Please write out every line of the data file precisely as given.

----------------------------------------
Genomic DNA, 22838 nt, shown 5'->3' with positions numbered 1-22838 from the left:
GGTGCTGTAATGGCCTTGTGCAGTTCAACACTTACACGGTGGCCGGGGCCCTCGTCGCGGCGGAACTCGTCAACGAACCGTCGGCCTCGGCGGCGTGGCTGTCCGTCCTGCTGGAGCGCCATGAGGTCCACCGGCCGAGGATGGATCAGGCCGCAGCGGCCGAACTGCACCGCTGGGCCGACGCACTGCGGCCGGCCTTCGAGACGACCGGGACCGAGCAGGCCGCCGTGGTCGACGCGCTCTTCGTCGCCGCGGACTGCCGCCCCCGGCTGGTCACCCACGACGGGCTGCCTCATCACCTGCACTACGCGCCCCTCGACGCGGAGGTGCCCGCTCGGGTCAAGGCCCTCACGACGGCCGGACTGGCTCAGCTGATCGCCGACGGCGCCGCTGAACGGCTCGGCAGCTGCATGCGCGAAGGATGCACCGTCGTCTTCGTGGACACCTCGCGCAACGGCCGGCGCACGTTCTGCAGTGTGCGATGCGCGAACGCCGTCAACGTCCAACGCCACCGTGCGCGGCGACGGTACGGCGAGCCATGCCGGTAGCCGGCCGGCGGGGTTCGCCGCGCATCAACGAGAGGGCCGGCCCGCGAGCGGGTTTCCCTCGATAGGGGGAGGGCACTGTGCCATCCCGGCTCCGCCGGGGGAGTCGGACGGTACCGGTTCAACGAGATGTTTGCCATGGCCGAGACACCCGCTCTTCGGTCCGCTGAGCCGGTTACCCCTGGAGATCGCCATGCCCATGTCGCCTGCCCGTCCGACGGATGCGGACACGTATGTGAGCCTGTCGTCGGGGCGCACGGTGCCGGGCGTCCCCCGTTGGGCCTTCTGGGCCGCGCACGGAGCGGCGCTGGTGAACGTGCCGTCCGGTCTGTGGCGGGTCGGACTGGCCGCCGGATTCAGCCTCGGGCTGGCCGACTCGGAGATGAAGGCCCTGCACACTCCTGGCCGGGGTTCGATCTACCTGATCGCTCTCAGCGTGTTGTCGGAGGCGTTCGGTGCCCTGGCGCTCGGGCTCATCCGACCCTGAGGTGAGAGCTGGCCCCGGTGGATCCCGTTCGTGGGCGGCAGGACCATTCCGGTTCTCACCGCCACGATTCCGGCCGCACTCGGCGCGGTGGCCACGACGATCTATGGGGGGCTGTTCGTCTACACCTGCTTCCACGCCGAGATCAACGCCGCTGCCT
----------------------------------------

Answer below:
Genomic DNA, 22838 nt, shown 5'->3' with positions numbered 1-22838 from the left:
GGTGCTGTAATGGCCTTGTGCAGTTCAACACTTACACGGTGGCCGGGGCCCTCGTCGCGGCGGAACTCGTCAACGAACCGTCGGCCTCGGCGGCGTGGCTGTCCGTCCTGCTGGAGCGCCATGAGGTCCACCGGCCGAGGATGGATCAGGCCGCAGCGGCCGAACTGCACCGCTGGGCCGACGCACTGCGGCCGGCCTTCGAGACGACCGGGACCGAGCAGGCCGCCGTGGTCGACGCGCTCTTCGTCGCCGCGGACTGCCGCCCCCGGCTGGTCACCCACGACGGGCTGCCTCATCACCTGCACTACGCGCCCCTCGACGCGGAGGTGCCCGCTCGGGTCAAGGCCCTCACGACGGCCGGACTGGCTCAGCTGATCGCCGACGGCGCCGCTGAACGGCTCGGCAGCTGCATGCGCGAAGGATGCACCGTCGTCTTCGTGGACACCTCGCGCAACGGCCGGCGCACGTTCTGCAGTGTGCGATGCGCGAACGCCGTCAACGTCCAACGCCACCGTGCGCGGCGACGGTACGGCGAGCCATGCCGGTAGCCGGCCGGCGGGGTTCGCCGCGCATCAACGAGAGGGCCGGCCCGCGAGCGGGTTTCCCTCGATAGGGGGAGGGCACTGTGCCATCCCGGCTCCGCCGGGGGAGTCGGACGGTACCGGTTCAACGAGATGTTTGCCATGGCCGAGACACCCGCTCTTCGGTCCGCTGAGCCGGTTACCCCTGGAGATCGCCATGCCCATGTCGCCTGCCCGTCCGACGGATGCGGACACGTATGTGAGCCTGTCGTCGGGGCGCACGGTGCCGGGCGTCCCCCGTTGGGCCTTCTGGGCCGCGCACGGAGCGGCGCTGGTGAACGTGCCGTCCGGTCTGTGGCGGGTCGGACTGGCCGCCGGATTCAGCCTCGGGCTGGCCGACTCGGAGATGAAGGCCCTGCACACTCCTGGCCGGGGTTCGATCTACCTGATCGCTCTCAGCGTGTTGTCGGAGGCGTTCGGTGCCCTGGCGCTCGGGCTCATCCGACCCTGAGGTGAGAGCTGGCCCCGGTGGATCCCGTTCGTGGGCGGCAGGACCATTCCGGTTCTCACCGCCACGATTCCGGCCGCACTCGGCGCGGTGGCCACGACGATCTATGGGGGGCTGTTCGTCTACACCTGCTTCCACGCCGAGATCAACGCCGCTGCCT